• Avoiding foods and drinks that trigger reflux, including fried foods, tomato sauce, alcohol, chocolate, mint, garlic, onion, and caffeine

Over-the-counter medication options include:

  • Antacids that neutralize stomach acid, such as Mylanta, Rolaids, and Tums are used for quick short-term relief.
  • Medications to reduce acid production known as H-2-receptor blockers — such as cimetidine (Tagamet HB) and famotidine (Pepcid AC) — don’t act as quickly as antacids, but they provide longer relief and may decrease acid production from the stomach for up to 12 hours.
  • Proton pump inhibitors are medicines that block acid production and heal the esophagus. They are stronger than H-2-receptor blockers and allow time for damaged esophageal tissue to heal. Over-the-counter proton pump inhibitors include lansoprazole (Prevacid 24 HR) and omeprazole (Prilosec OTC, Zegerid OTC).

Prescription-strength treatments for GERD include:

  • Prescription-strength H-2-receptor blockers
  • Prescription-strength proton pump inhibitors
  • Medication to strengthen the lower esophageal sphincter

Surgery and Other Procedures to Treat GERD

Your doctor may recommend surgery if your GERD symptoms don’t improve with lifestyle changes or medicines.


Fundoplication is the most common surgery for GERD. In most cases, it leads to long-term reflux control.

A surgeon performs fundoplication using a minimally invasive laparoscope, a thin tube with a tiny video camera. During the operation, the top of your stomach will be sewn around your esophagus to add pressure to the lower end of your esophagus and reduce reflux. The wrapping of the top part of the stomach can be partial or complete.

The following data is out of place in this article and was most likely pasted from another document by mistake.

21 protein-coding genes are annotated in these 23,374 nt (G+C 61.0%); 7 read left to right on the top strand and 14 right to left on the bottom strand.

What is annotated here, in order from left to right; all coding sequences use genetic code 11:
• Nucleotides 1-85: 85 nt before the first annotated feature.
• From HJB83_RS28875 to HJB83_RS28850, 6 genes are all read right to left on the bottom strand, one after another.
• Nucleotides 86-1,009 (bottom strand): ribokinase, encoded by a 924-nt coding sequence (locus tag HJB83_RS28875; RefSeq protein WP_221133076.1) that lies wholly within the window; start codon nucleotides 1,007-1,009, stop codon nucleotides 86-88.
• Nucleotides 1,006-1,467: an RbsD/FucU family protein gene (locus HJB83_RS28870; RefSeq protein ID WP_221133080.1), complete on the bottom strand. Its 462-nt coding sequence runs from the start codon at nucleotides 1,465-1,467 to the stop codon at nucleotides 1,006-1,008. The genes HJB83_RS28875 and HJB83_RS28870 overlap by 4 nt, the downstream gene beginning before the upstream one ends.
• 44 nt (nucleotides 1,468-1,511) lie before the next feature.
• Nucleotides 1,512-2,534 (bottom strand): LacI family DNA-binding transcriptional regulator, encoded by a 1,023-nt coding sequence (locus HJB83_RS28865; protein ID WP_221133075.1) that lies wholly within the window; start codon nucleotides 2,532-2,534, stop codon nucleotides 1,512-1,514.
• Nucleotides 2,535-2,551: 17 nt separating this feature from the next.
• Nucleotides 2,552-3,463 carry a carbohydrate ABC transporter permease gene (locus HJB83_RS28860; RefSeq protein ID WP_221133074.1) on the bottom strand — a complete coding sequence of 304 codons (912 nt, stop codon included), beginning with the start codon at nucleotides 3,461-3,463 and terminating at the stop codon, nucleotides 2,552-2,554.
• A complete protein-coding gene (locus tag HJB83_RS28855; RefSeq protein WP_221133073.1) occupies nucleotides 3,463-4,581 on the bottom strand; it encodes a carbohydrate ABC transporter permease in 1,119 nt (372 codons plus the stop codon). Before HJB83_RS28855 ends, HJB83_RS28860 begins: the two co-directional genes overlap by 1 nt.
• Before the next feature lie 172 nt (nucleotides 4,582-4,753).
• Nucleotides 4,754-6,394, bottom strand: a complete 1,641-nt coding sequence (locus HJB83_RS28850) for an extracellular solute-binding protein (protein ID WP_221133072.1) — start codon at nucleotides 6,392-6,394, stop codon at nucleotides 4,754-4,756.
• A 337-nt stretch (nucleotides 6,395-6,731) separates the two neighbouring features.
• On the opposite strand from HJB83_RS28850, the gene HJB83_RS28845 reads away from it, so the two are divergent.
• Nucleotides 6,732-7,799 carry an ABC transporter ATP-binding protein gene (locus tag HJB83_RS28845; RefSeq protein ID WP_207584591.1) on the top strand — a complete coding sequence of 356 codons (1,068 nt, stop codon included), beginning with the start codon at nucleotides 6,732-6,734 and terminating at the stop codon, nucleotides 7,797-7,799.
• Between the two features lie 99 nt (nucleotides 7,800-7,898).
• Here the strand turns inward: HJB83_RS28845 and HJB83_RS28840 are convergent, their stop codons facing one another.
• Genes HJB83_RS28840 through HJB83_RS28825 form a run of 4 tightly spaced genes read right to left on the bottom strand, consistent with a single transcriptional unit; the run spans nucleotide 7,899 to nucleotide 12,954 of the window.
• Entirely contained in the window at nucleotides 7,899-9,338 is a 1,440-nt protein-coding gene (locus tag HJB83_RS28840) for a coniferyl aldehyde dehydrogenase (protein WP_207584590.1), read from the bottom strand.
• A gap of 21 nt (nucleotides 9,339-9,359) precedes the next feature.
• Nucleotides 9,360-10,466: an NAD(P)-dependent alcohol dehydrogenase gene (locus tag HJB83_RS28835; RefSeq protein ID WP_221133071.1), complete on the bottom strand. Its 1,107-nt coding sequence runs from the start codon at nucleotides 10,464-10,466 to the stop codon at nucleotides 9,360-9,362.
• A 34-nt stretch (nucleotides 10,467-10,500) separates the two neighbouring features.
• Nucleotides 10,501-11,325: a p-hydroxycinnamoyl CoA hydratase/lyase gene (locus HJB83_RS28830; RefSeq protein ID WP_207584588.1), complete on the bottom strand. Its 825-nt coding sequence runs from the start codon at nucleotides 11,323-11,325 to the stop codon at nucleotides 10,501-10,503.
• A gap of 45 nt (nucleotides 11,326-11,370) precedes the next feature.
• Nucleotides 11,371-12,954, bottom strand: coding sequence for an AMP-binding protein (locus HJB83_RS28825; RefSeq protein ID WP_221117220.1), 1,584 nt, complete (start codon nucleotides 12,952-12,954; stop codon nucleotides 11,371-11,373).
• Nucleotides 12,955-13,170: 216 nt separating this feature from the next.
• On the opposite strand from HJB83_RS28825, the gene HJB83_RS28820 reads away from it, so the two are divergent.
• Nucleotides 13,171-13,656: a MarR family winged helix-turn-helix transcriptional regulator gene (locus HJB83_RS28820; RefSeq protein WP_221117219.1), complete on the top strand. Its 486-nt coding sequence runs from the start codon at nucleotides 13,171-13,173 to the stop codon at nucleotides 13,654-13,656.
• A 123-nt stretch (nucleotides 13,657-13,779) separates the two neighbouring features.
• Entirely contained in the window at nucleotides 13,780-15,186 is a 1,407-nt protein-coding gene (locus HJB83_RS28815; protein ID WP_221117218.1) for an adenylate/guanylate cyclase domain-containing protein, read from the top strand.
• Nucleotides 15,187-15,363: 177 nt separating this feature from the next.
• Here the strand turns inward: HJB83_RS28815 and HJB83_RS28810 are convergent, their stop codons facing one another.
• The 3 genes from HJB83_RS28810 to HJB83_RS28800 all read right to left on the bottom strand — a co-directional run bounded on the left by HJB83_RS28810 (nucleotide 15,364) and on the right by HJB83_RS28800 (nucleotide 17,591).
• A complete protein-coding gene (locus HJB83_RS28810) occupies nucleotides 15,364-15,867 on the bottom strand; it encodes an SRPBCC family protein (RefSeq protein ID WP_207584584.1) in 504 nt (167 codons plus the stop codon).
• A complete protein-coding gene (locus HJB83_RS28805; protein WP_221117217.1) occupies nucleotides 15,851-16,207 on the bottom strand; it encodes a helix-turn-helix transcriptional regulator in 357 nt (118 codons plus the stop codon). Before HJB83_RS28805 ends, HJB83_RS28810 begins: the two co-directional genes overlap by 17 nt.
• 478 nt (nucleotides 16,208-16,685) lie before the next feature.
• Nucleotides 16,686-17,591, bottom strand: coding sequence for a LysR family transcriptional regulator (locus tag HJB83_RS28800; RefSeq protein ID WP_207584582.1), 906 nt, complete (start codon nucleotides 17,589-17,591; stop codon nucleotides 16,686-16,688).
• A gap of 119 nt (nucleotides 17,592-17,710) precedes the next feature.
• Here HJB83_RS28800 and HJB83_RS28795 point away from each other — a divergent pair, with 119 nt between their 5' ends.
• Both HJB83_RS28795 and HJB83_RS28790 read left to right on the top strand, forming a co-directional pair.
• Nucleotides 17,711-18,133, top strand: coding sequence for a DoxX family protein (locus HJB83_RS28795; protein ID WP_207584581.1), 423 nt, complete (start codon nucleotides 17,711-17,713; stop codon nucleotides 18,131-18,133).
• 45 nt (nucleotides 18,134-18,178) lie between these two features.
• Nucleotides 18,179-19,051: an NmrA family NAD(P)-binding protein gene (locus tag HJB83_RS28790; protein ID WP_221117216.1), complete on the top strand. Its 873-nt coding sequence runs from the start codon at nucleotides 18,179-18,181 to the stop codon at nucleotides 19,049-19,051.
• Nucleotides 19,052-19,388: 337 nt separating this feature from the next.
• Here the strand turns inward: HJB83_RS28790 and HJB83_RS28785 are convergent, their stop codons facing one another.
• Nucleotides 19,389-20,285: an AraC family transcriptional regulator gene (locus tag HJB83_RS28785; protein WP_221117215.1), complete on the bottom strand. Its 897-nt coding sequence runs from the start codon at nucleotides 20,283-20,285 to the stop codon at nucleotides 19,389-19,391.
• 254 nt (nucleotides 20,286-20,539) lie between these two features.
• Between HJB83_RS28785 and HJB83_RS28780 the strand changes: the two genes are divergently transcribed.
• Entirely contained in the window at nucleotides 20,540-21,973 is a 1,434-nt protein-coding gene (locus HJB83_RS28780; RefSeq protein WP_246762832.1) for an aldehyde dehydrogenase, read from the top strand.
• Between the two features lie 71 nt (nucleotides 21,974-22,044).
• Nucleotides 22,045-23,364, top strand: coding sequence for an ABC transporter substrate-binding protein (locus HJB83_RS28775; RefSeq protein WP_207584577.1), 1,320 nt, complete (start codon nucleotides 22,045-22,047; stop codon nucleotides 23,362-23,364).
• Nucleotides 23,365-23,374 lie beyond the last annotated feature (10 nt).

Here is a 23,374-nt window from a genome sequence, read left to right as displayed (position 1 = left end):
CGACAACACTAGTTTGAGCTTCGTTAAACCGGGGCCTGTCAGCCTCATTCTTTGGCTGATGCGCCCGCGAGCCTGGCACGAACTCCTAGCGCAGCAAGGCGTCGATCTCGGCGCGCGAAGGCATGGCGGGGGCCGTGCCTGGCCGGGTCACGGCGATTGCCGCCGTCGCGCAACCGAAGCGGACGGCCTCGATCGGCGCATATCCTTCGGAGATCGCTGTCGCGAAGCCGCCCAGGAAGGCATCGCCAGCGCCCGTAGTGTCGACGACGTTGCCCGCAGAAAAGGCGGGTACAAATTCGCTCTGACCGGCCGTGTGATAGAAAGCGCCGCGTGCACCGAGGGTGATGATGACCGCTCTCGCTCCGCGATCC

The LINX Reflux Device

Unlike standard surgical treatments for GERD, the minimally invasive LINX® Reflux Management System uses a tiny bracelet of magnetic titanium beads to surround and compress the lower esophageal sphincter. This valve typically prevents stomach fluids from refluxing into the esophagus.

A ring of tiny magnetic beads is wrapped around the junction of the stomach and esophagus. The magnetic attraction between the beads is strong enough to keep the junction closed to refluxing acid but weak enough to allow food to pass through. The Linx device can be implanted using minimally invasive surgery.

Benefits of the LINX Reflux Device

The LINX procedure generally takes less than an hour. It is performed laparoscopically under general anesthesia. Because no surgical alteration of the stomach or the esophagus is needed, most patients are able to go home the day after surgery and resume a normal diet immediately.

The LINX System offers many benefits for patients with GERD, including:

  • Reduction or eradication of heartburn and acid reflux
  • Reduction or elimination of anti-reflux medications
  • Less invasive than standard surgical treatment for GERD
  • Patient discharge within a day after surgery
  • Faster recovery and return to normal diet

Is the LINX Reflux Device Right for Me?

If you have experienced symptoms of GERD despite multiple previous efforts to control it, you may be a candidate for the LINX System. Allergies to titanium, nickel, stainless steel, or anything made from iron, may prevent you from having this surgery.

If you have been diagnosed with GERD, but previous treatments haven’t worked for you, contact us to discuss whether the LINX System is right for you.